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Cultural Diffusion and SETI

What happens to us if our SETI efforts pay off? Numerous scenarios come to mind, all of them speculative, but the range of responses shown in Carl Sagan’s Contact may be something like the real outcome, with people of all descriptions reading into a distant message whatever they want to hear. Robert Lightfoot (South Georgia State College) decided to look at contact scenarios we know something more about, those that actually happened here on Earth. His presentation in Huntsville bore the title “Sorry, We Didn’t Mean to Break Your Culture.”

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Known as ‘Sam’ to his friends, Lightfoot is a big, friendly man with an anthropologist’s eye for human nature. His talk made it clear that if we’re going to plan for a possible SETI reception, we should look at what happens when widely separated groups come into contact. Cultural diffusion can happen in two ways, the first being prompted by the exchange of material objects. In the SETI case, however, the non-material diffusion of ideas is the most likely outcome. Lightfoot refers to ‘objects of cultural destruction’ in both categories, noting the distorting effect these can have on a society as unexpected effects invariably appear.

Consider the introduction of Spam to the islands of the Pacific as a result of World War II. The level of obesity, cancer and diabetes soared as cultures that had relied largely on hunting, farming and fishing found themselves in the way of newfound supplies. Visitors to some of these islands still note with curiosity that Spam can be found on the menus of many restaurants. Today more than half of all Pacific islanders are obese, and one in four has diabetes. On the island nation of Tonga, fully 69 percent of the population is considered obese.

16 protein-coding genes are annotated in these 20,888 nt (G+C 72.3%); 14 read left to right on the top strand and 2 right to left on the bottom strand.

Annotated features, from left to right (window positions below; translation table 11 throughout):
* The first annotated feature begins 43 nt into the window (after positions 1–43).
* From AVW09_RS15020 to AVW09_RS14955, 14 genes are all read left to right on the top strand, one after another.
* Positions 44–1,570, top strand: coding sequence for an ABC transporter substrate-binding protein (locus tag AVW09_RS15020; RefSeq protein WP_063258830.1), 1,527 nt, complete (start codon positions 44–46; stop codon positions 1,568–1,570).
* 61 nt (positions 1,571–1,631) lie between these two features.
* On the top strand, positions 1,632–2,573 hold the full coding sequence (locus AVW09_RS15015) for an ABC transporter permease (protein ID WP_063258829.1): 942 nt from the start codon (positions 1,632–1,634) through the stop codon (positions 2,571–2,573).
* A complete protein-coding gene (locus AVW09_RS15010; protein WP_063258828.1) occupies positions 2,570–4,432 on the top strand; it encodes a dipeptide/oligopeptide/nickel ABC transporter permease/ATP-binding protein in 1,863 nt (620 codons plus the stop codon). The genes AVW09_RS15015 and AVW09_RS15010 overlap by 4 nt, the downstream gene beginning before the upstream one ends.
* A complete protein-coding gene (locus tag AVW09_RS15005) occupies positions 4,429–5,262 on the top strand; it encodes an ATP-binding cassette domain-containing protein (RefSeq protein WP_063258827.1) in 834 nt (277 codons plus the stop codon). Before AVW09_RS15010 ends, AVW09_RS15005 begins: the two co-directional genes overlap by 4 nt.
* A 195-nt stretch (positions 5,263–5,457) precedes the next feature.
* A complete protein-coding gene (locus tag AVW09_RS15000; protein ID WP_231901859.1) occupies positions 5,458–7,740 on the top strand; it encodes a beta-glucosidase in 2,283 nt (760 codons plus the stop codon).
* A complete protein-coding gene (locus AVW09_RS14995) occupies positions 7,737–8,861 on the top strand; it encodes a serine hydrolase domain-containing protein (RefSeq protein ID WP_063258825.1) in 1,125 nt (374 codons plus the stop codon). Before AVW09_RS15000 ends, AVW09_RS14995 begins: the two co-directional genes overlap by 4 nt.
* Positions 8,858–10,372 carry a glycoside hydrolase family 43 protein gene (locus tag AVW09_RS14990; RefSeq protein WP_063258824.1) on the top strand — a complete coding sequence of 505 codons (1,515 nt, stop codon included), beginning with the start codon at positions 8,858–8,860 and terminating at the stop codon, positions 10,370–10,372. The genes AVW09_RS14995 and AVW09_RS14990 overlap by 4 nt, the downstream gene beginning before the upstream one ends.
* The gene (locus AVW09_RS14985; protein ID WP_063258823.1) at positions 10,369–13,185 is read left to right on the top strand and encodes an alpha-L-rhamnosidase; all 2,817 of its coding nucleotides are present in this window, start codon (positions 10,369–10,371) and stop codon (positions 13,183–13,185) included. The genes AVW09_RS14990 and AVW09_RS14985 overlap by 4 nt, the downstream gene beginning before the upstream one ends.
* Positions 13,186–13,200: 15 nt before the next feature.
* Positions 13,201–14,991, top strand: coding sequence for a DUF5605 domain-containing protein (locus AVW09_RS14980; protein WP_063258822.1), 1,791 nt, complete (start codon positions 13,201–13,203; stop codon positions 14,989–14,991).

Lightfoot mentioned Tonga in his talk, but I drew the above figures from the World Diabetes Foundation. Can we relate the continuing health problems of the region to Spam? Surely it was one of the triggers, but we can also add that the large-scale industrialization of these islands didn’t begin until the 1970s. Imported food and the conversion of farmland to mining and other industries (Nauru is the classic example, with its land area almost entirely devoted to phosphate mining) meant a change in lifestyle that was sudden and has had enormous health consequences.

Objects of cultural destruction (OCDs) show their devastating effects around the globe. The Sami peoples of Finland had to deal with the introduction of snowmobiles, which you would have thought a blessing for these reindeer herders. But the result was the ability to collect far larger herds than ever before, which in turn has resulted in serious problems of over-grazing. Or consider nutmeg, once thought in Europe to be a cure for the plague, causing its value to soar higher than gold. Also considered an aphrodisiac, nutmeg led to violence against native growers in what is today Indonesia and played a role in the creation of the East India Company.

But because SETI’s effects are most likely going to be non-material, Lightfoot homed in on precedents like the ‘cargo cults’ of the Pacific that sprang up as some islanders tried to imitate what they had seen Westerners do, creating radios out of wood, building ‘runways’ and calling for supplies. In South Africa, a misunderstanding of missionary religious teachings led the Xhosa people to kill their cattle, even though their society was based on herding these animals. Waiting for a miracle after the killings, a hundred thousand people began to starve. Said Lightfoot: